Is that temperature too warm vs getting the lights closer? I'm not not seeing any signs of bleaching or burning that I can tell.
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Old April 29, 2019   #23
Join Date: Aug 2011
Location: Plantation, Florida zone 10
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Originally Posted by xellos99 View Post
I just happen to have germinated tomato seeds the other day and took a photo at day 1, 2 and 3 after emergence.
Im not trying to patronise you, I just find my way works perfect every time so thought you might like to try next time something similar.
I used a $20 - $30 heated propagator and standard multipurpose and germinated in the pots you see in the photos.
The day after the 1st photo I took them out of the machine and into a greenhouse all day ( or windowsill will do ) and then used 2 T5 lights taped together indoors from about 7PM to midnight. Then next day indoors with lights again on a windowsill.
The 3rd photo I took just now and is a 3 day old seedling.

Attachment 86986

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I mean complete respect, but your day 2 and day 3 photos show they are very leggy. Again, no disrespect meant.
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Old April 30, 2019   #24
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Join Date: Jun 2015
Location: NewYork 5a
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Originally Posted by Reinheitsgebot View Post
Wow, your plants look incredible! What type of lighting are you using? Through practice, I would like to strive for similar results as yours.
I thought I had addressed this but maybe in my own head without sharing.

I grow salad year round on one of 4 shelves in my downstairs potting room. Like mentioned that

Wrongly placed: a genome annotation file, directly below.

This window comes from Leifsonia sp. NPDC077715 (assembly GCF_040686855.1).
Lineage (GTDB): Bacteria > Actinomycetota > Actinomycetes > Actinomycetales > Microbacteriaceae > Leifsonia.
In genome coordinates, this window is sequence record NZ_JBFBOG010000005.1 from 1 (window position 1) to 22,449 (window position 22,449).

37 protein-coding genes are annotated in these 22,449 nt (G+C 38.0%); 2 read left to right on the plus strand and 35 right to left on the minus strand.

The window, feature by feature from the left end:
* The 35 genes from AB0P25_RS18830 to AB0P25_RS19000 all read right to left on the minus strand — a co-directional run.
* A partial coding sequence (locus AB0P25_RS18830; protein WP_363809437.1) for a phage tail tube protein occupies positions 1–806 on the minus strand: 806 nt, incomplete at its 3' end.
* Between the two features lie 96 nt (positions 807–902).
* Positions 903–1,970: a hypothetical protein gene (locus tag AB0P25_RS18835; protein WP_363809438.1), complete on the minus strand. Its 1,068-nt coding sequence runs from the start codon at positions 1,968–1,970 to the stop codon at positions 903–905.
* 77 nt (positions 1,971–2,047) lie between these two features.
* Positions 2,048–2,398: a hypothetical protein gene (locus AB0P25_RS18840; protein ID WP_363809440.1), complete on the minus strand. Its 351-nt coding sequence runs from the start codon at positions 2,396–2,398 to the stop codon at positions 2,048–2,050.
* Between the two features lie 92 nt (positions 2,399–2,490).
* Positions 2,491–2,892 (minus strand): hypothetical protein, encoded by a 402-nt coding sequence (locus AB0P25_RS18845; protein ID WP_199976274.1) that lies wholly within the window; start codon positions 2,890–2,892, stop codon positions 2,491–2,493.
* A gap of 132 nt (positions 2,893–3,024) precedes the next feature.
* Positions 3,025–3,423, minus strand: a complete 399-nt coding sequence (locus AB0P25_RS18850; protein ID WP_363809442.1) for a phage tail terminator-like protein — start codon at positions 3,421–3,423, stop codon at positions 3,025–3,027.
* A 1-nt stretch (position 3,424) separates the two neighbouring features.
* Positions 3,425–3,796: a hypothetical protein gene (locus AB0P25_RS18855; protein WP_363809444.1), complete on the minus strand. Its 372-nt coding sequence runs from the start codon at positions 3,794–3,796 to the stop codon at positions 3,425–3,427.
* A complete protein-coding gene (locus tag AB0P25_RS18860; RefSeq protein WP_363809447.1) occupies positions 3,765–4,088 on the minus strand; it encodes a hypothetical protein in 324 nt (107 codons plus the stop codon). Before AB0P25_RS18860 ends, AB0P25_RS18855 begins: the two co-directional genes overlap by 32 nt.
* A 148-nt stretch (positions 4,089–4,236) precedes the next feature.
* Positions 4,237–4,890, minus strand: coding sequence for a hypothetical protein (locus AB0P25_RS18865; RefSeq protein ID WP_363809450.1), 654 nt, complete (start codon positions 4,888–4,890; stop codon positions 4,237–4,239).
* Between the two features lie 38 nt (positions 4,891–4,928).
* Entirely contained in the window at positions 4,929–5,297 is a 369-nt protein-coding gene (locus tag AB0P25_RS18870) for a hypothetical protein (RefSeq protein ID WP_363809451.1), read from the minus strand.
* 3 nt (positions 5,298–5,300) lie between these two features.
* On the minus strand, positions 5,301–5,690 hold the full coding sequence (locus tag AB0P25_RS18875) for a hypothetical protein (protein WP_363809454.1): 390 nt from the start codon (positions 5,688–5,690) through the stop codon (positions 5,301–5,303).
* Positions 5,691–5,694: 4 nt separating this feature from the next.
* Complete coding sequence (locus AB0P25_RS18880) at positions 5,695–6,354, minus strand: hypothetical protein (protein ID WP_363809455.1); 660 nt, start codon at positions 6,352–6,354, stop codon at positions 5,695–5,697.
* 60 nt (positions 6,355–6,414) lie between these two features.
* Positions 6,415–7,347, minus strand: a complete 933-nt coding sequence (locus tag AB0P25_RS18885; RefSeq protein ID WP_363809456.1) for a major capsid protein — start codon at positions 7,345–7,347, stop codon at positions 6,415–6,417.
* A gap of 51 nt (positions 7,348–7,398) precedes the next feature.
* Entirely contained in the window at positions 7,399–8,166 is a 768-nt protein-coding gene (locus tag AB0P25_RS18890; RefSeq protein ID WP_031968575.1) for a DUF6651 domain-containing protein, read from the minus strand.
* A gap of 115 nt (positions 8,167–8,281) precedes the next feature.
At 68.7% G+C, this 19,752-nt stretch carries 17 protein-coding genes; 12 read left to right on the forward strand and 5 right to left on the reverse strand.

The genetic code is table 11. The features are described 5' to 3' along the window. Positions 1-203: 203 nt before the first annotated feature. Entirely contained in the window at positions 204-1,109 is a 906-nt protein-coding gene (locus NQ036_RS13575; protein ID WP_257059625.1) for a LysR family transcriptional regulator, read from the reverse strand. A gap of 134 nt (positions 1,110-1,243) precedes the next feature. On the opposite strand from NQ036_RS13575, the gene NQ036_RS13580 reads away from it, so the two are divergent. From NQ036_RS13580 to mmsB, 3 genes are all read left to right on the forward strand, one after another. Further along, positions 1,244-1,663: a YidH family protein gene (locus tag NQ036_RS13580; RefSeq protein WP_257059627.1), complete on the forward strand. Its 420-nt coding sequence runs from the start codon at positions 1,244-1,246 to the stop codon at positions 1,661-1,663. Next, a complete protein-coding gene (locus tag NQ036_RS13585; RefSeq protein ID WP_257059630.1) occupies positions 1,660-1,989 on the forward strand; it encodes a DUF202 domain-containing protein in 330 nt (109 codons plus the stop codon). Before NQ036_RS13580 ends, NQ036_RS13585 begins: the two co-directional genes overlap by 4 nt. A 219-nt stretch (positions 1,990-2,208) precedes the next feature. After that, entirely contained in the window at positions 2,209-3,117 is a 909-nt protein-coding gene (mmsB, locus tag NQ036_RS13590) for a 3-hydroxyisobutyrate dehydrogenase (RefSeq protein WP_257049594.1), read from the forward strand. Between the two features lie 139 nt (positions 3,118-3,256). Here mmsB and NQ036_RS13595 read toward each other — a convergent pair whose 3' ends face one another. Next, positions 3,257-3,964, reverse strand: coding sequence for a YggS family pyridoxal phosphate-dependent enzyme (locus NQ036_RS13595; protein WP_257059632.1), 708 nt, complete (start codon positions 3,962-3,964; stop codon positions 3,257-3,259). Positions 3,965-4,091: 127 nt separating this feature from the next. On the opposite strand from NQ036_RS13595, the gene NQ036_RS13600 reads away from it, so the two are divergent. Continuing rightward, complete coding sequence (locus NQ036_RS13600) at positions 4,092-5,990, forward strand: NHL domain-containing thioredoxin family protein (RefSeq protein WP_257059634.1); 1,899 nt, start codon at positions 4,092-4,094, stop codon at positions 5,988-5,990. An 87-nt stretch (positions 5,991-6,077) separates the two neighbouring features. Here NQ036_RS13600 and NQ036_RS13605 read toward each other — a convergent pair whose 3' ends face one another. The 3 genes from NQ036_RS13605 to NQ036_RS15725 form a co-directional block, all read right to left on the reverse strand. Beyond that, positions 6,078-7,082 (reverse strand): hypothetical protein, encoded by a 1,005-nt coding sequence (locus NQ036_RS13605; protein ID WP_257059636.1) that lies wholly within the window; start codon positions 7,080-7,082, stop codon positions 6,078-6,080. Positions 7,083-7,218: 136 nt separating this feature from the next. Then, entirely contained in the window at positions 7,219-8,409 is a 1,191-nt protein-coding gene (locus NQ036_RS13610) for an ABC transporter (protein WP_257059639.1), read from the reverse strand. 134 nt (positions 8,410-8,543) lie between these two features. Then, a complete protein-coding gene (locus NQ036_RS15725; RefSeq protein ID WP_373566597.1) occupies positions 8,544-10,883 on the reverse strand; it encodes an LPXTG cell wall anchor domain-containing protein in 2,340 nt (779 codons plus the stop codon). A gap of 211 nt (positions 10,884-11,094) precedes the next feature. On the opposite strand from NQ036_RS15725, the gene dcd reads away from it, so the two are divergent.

was a germination/soil test. Out the door every morning, I check my salad trays. Cell phone always
in pocket I documented this 1010 tray. I often have trouble listening to my own advice but this was a
'perfect storm'. Snow on ground and record low temps the air is dry. Low humidity, no bugs.
That room holds steady 64-65º. Small fan. Good clean soil. I let my trays dry out, then take the cell tray
out and set it in a shallow baking tray in water. Usually less than one minute until I see the top soil
start to darken. (not totally saturated). Never do I leave any plant in water for long. No food until first
set of true leaves. Then 1/4 strength about every two weeks. Or every third watering.

That shelf has an old two banger florescent with its cover still on and next to it a Costco 32$ LED...4 ft shelf.
(I should change the bulbs for fresh but I hate shopping especially the BigBoxStores)
With the cover on I can get the seedlings right up close. 1010 trays are square. Easy to shift around and spin.
I raise my trays, not my lights, since all trays are growing at different rates. Pic is March when the snow
starts to thaw and I see a few fungus gnats. The battle begins.
...I was looking for something to raise that tray when I took the pic.
I have a deep 4 ft long South window in that room so they get some sun when it shines.
(I lost one tray out of six early April...not yet diagnosed) there is no perfect formula for seed starting.
seed, soil, water, temp, bug control.
IMHO not much money is needed for seed starting. Completely different game if you want to grow to fruiting.